Risk Management Article

Multiple Authors
By: Paula Oddy, Jeffrey Eves

In the years since ISO 9001 and ISO 14001 were first published, many organizations have followed the models of these standards in designing their own management systems. However, many of those systems haven’t been utilized to effectively manage risk. Many have been minimally developed to meet customer requirements or legal regulations.

The draft revisions to ISO 9001 and ISO 14001 will provide a way for companies to look at their processes in a new light and to take a more active approach to risk management. For example, if a company wishes to pursue ISO 14001 certification, its prevention of pollution policy will have to be revamped to focus on protection of the environment. As the company moves in that direction it will truly become more competitive on a global basis.

Although we’ve seen this trend coming, the upcoming revisions to ISO 9001 and ISO 14001 are proof that quality management and risk management can no longer be considered separate issues for your organization. The revisions call for greater flexibility and recognize the need for businesses to integrate their quality or environmental management processes into the overall business strategy.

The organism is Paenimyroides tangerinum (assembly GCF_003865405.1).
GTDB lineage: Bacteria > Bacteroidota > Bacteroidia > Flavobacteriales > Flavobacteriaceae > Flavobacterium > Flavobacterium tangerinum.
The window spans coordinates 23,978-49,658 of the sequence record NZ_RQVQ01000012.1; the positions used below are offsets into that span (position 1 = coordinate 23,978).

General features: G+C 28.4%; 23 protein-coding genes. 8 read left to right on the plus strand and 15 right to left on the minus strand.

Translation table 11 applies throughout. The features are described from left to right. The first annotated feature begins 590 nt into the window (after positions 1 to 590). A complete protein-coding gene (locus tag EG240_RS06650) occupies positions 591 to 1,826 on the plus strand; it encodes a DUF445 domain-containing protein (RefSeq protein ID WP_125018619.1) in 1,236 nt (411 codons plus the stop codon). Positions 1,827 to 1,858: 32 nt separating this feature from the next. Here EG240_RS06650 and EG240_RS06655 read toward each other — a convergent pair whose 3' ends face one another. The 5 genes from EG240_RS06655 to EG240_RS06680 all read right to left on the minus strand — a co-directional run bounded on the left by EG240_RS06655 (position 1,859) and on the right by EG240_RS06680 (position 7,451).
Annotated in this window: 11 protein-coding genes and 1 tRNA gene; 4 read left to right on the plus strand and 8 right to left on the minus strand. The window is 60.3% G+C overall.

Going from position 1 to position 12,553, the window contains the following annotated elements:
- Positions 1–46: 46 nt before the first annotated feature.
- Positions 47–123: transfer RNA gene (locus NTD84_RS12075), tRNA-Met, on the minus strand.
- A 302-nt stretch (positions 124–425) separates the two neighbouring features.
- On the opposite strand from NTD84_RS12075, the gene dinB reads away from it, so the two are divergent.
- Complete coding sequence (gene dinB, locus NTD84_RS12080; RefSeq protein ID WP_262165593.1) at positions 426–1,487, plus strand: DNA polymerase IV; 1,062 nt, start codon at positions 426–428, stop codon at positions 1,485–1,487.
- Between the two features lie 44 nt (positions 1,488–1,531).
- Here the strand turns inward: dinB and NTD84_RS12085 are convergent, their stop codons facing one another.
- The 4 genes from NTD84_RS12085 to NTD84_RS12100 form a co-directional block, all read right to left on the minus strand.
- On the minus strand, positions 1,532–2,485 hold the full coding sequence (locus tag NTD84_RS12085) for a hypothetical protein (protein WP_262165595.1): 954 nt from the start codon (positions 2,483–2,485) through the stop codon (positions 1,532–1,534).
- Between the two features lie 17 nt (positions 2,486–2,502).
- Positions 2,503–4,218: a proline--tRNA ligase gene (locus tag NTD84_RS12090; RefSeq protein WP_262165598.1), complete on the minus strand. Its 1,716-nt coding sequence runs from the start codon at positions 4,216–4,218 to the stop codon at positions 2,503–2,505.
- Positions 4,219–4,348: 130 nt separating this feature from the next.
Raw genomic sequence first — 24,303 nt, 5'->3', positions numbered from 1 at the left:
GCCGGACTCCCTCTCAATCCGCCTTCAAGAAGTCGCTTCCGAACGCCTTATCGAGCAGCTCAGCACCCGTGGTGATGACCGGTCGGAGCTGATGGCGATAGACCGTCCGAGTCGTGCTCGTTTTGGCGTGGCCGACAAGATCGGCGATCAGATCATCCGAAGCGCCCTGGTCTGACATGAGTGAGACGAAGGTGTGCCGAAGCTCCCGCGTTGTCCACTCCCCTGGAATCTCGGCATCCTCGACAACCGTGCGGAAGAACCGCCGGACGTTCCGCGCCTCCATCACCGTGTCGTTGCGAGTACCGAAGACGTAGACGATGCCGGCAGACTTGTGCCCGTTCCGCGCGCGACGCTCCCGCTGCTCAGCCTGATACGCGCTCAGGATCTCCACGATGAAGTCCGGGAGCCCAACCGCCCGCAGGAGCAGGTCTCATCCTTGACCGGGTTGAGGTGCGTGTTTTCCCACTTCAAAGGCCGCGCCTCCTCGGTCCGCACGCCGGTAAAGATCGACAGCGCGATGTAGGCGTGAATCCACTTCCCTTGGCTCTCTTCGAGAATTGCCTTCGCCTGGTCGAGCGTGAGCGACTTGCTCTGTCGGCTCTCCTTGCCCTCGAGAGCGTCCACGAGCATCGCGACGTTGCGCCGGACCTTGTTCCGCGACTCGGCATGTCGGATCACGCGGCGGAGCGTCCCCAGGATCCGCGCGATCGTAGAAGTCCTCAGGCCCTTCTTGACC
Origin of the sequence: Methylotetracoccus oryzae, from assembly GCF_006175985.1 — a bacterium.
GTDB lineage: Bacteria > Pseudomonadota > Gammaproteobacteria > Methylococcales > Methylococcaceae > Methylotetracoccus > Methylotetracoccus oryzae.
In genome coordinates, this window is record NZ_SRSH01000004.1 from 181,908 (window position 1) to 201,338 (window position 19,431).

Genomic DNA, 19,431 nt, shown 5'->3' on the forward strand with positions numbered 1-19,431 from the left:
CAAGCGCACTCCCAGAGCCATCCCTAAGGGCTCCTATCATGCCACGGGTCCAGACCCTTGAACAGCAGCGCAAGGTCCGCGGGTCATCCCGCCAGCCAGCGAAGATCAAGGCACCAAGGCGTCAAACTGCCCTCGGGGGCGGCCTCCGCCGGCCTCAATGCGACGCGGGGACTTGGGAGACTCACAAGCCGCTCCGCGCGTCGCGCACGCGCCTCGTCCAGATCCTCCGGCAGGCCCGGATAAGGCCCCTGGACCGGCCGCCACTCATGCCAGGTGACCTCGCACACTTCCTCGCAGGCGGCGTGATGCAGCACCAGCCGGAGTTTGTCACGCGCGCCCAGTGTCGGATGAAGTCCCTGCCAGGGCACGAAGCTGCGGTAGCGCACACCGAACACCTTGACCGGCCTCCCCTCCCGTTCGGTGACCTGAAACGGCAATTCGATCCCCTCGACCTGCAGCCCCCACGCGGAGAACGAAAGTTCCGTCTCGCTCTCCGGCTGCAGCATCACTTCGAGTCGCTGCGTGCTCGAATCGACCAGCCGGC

James Lamprecht’s picture

By: James Lamprecht

Anyone who has done an online search using the terms “risk analysis,” “managing risk,” “risk management,” or any other variation will have discovered that the subject has been around for a long time and been covered by numerous authors. Still, the daunting challenge remains: How can one conduct process risk analysis without the help of a Ph.D. in statistics? 

FMEA fundamentals

A popular technique often invoked by various experts is failure mode and effects analysis (FMEA), developed several decades ago. This simple and controversial technique relies on the assignment of subjective ordinal numbers (usually using a 1–10 Likert-type scale) to estimate probabilities for three events:
• The difficulty (D) of detecting a failure
• The severity (S) of the failure
• The likelihood of occurrence (O) of the failure

These three subjectively estimated ordinal numbers are multiplied to “compute” risk priority numbers (RPNs) for various process steps. The RPNs are then ranked from highest to lowest, and the process steps with the highest RPNs are then analyzed to see how process improvements can be designed to help reduce the RPN—ideally to zero.

Quality Digest’s picture

By: Quality Digest


Some of the [ISO 9001: 2015] requirements are relatively clear; others are more “euphemisms,” and you don’t know how to react…